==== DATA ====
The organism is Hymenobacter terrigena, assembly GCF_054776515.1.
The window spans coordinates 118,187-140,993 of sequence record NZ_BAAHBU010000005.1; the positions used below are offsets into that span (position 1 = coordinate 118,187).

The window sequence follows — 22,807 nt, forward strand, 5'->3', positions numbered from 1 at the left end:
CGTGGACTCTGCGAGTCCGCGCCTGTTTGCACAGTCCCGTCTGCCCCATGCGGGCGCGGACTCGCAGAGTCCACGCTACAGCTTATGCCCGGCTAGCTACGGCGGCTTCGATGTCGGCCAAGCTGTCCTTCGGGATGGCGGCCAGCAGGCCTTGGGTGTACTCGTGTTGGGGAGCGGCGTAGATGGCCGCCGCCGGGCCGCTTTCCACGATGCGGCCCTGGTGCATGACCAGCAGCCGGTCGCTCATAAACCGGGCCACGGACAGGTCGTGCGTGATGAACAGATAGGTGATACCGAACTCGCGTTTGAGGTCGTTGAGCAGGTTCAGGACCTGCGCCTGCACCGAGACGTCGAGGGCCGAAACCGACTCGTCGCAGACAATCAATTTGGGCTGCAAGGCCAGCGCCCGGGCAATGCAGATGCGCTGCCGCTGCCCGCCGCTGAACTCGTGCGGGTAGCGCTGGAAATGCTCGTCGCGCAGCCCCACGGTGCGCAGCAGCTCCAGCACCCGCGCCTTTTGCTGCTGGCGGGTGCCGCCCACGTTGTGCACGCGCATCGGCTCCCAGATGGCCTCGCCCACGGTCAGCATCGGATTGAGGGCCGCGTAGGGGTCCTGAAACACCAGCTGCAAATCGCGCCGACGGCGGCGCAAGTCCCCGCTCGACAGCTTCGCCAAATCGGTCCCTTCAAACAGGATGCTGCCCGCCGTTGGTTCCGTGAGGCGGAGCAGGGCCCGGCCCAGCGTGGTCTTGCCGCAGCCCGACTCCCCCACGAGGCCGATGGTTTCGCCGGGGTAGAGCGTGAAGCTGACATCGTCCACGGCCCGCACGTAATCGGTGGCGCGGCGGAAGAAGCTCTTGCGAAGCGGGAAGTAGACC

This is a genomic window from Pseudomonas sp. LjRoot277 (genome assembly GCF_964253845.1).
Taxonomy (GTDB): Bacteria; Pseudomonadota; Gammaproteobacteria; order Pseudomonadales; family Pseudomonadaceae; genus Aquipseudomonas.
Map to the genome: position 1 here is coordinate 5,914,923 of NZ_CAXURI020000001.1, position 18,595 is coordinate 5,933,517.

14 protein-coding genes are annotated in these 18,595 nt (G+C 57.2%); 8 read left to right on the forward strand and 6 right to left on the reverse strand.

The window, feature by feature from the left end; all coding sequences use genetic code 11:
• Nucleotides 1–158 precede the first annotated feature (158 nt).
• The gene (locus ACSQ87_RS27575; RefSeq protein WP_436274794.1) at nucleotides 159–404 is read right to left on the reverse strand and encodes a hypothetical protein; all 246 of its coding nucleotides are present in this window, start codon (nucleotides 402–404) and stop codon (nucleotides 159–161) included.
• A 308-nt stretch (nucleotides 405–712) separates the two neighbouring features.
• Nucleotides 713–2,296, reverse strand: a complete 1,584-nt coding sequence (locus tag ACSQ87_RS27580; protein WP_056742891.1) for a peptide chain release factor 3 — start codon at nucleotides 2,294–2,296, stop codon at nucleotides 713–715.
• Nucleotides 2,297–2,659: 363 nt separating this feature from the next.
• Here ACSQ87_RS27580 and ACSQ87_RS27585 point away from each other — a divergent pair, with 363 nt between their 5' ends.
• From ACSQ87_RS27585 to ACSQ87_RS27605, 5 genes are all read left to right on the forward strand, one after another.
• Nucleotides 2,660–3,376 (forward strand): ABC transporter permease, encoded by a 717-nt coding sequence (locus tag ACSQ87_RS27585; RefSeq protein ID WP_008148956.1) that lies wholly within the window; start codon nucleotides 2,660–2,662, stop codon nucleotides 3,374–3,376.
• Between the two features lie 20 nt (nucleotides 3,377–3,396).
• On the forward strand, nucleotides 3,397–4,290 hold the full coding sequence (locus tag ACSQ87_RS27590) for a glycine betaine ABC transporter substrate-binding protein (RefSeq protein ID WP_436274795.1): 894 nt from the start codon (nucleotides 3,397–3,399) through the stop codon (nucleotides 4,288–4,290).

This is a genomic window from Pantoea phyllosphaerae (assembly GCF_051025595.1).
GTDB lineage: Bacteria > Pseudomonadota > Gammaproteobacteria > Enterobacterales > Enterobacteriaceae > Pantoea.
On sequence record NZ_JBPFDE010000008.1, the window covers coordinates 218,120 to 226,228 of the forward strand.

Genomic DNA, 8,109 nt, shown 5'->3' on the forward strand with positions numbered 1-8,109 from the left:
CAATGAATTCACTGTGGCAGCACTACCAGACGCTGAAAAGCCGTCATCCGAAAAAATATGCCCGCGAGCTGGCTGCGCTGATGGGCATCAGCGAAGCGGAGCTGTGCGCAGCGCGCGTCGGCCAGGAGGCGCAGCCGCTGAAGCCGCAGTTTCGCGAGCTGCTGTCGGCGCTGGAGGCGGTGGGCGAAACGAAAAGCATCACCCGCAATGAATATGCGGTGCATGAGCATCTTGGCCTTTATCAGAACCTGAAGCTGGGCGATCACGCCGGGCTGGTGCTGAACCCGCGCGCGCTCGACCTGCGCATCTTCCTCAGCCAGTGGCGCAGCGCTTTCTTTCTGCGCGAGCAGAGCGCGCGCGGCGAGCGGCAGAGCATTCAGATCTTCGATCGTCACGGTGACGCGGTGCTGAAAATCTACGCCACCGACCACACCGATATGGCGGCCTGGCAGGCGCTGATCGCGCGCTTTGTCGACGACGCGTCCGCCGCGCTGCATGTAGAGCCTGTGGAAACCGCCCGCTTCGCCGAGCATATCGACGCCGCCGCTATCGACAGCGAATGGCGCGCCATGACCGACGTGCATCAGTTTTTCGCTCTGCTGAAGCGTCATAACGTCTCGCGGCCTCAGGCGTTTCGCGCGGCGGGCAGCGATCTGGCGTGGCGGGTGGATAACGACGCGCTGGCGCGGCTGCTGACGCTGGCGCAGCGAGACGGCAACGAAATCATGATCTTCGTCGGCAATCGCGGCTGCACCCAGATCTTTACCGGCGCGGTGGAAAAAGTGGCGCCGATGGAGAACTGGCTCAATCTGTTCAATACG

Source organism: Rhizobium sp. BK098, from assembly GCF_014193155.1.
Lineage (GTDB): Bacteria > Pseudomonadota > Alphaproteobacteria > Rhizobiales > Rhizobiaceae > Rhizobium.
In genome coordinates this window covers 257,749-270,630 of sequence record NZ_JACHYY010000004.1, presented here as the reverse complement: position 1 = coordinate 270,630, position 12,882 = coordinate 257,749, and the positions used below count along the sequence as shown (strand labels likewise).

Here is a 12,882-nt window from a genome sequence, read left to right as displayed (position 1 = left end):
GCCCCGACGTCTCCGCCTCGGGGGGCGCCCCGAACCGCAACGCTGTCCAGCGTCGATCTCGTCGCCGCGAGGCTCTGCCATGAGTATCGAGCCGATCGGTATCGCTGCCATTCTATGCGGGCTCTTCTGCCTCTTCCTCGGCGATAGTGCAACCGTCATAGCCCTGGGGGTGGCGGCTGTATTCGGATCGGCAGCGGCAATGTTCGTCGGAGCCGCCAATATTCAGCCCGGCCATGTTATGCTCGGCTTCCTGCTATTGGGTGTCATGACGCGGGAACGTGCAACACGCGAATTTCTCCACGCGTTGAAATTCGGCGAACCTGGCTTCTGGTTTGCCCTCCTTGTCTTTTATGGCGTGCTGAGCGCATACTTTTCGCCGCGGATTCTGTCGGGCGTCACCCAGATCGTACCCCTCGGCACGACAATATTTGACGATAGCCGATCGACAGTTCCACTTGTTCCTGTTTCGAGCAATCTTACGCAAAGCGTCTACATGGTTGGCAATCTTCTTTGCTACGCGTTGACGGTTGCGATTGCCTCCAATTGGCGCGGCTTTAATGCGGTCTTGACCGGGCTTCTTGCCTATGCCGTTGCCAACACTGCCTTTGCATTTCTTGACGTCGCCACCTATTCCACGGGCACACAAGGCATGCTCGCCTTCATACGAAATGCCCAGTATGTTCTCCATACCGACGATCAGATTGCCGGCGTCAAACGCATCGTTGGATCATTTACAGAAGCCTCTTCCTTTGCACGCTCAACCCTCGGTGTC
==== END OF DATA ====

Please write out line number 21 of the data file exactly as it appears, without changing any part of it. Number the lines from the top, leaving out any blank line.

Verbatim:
GTDB lineage: Bacteria > Pseudomonadota > Gammaproteobacteria > Enterobacterales > Enterobacteriaceae > Pantoea.